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The Parts of Speech in Review

Introduces the parts of speech for students
by

Laurie Piecewicz

on 30 August 2010

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Transcript of The Parts of Speech in Review

The Parts of Speech This poem is written in four lines and can be rhymed or unrhymed. If it rhymes, a variety of patterns can be used: [aabb], [abab], [abcb], [aaaa], etc. Quatrains can reflect anything - ordinary or profound. Nouns Verbs Pronouns Adjectives Adverbs Prepositions Conjunctions Interjections A noun is the name
of a person, place,
thing, or idea. freedom diamonds sunshine sports Iphone indigestion Corvette There are millions of nouns
because there are millions of
people, places, things, and ideas. A pronoun takes the place of a noun. You wouldn't want to have to repeat
the names of the persons, places or things
you were talking about every time
you referred to them,
so that's why
we have pronouns. she
he
it
they
somebody
we
everyone
anywhere
many An adjective describes a noun or a pronoun.
jolly cautious frustrated rough terrifying radical exciting fierce silly loud ridiculous shy Adjectives can help us
to visualize text and
create pictures in our minds. Verbs express
action
or state of being. crawl celebrate believe are taste realize scurry create were am Strong verbs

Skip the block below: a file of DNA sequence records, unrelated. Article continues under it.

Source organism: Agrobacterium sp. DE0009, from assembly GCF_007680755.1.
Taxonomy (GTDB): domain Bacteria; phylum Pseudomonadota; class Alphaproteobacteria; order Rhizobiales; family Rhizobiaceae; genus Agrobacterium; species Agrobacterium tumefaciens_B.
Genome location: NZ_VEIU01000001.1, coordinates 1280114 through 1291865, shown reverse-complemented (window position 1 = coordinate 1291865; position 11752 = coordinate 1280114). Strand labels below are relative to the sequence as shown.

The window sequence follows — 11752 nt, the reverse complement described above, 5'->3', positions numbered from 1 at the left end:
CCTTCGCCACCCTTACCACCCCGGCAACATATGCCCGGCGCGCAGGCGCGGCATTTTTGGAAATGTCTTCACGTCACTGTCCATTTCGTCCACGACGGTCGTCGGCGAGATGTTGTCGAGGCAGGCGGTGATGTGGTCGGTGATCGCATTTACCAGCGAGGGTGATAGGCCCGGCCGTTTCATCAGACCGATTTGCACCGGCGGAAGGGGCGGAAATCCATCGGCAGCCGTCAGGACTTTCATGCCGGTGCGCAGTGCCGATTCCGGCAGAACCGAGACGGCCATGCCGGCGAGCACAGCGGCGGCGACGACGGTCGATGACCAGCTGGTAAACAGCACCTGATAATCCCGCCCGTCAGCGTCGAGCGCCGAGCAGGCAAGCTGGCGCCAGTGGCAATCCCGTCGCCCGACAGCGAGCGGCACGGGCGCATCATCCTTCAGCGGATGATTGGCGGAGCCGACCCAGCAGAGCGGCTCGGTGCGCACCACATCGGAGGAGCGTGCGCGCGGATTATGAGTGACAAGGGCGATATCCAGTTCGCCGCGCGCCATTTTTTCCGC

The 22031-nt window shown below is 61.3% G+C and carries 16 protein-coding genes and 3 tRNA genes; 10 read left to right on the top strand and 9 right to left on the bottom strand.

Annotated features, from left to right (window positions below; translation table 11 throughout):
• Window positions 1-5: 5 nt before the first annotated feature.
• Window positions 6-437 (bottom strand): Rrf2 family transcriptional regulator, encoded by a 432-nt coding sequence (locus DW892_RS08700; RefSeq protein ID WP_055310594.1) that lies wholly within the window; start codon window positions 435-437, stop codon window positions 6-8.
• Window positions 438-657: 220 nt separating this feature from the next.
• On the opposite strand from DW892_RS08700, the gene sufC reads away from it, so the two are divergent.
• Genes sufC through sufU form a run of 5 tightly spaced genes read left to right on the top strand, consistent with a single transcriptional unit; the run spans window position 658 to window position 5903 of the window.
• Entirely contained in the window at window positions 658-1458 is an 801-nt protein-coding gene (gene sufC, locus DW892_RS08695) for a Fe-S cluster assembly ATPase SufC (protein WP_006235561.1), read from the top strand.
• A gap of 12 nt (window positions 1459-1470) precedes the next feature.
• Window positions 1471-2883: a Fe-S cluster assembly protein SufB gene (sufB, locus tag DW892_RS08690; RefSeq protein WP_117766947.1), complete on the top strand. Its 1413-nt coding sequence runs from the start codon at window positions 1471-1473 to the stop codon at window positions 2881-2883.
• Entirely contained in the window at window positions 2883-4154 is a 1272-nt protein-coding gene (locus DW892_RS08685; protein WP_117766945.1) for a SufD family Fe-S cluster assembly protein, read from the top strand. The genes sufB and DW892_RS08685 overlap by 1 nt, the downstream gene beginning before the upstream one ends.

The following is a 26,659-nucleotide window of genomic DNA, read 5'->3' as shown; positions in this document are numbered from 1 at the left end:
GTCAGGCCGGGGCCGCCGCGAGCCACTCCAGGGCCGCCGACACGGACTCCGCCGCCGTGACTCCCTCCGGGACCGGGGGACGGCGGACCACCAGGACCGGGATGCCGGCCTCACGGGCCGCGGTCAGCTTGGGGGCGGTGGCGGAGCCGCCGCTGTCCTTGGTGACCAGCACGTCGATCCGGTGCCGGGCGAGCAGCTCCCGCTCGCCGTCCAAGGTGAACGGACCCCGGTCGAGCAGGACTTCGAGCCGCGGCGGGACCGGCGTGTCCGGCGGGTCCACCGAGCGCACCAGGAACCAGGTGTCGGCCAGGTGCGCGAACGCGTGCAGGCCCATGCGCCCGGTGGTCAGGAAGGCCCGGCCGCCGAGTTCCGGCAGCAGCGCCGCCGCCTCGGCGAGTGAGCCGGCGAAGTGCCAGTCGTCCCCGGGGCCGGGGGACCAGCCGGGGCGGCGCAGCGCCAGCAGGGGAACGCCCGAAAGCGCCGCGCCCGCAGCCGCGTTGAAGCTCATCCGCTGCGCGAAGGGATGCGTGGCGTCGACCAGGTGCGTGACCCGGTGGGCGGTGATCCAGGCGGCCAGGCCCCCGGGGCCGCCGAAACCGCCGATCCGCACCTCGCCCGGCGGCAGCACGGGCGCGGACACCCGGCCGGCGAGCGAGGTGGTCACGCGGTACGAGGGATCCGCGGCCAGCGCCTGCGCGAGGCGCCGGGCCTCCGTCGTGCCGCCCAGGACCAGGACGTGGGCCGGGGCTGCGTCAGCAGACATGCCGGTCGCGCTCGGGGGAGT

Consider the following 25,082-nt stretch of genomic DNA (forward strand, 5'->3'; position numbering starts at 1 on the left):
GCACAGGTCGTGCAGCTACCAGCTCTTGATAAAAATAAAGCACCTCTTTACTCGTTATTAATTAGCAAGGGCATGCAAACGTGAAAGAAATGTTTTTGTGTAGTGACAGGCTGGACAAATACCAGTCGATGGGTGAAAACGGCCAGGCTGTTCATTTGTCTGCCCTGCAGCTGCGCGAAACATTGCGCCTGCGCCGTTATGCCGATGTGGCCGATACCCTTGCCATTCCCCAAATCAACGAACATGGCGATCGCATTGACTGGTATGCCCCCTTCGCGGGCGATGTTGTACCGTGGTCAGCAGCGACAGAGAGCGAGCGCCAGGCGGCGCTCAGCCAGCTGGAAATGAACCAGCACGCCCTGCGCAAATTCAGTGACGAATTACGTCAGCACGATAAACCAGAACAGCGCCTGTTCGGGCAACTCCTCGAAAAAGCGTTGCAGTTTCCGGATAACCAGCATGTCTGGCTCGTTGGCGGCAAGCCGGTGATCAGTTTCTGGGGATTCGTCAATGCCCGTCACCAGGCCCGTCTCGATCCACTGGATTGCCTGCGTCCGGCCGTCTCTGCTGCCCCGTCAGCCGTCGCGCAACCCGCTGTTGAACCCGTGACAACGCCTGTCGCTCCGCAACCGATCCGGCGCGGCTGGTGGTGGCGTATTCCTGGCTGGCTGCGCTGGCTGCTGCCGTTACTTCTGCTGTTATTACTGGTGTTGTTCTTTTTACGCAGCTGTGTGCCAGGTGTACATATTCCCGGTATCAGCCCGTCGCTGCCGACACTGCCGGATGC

carry the story forward.
They add energy and vitality to
good writing and make a story come alive.
express slowly
responsibly
very
generously
excitedly
fast
quite
strangely
now

Adverbs tell more about verbs, adjectives,
or other adverbs. They answer the questions
"How?" "When?" or "To what degree?"
Notice, many adverbs end in "ly," but not all. have do Prepositions are little words
that show direction, position,
or relationship.
We wouldn't know where we are without prepositions. over under between out within before after until through into beyond during up down at from throughout Conjunctions connect words or groups of words. and
or
nor
but
so
since
because An interjection is a word that expresses emotion and is not related grammatically to any other word in the sentence. Wow Yes No hi Ouch okay Gee Golly Hallelujah oh duh Hooray You'll frequently
see interjections
capitalized
because they
often begin
a sentence
or can even
stand alone. Conjunctions are joiners.
Full transcript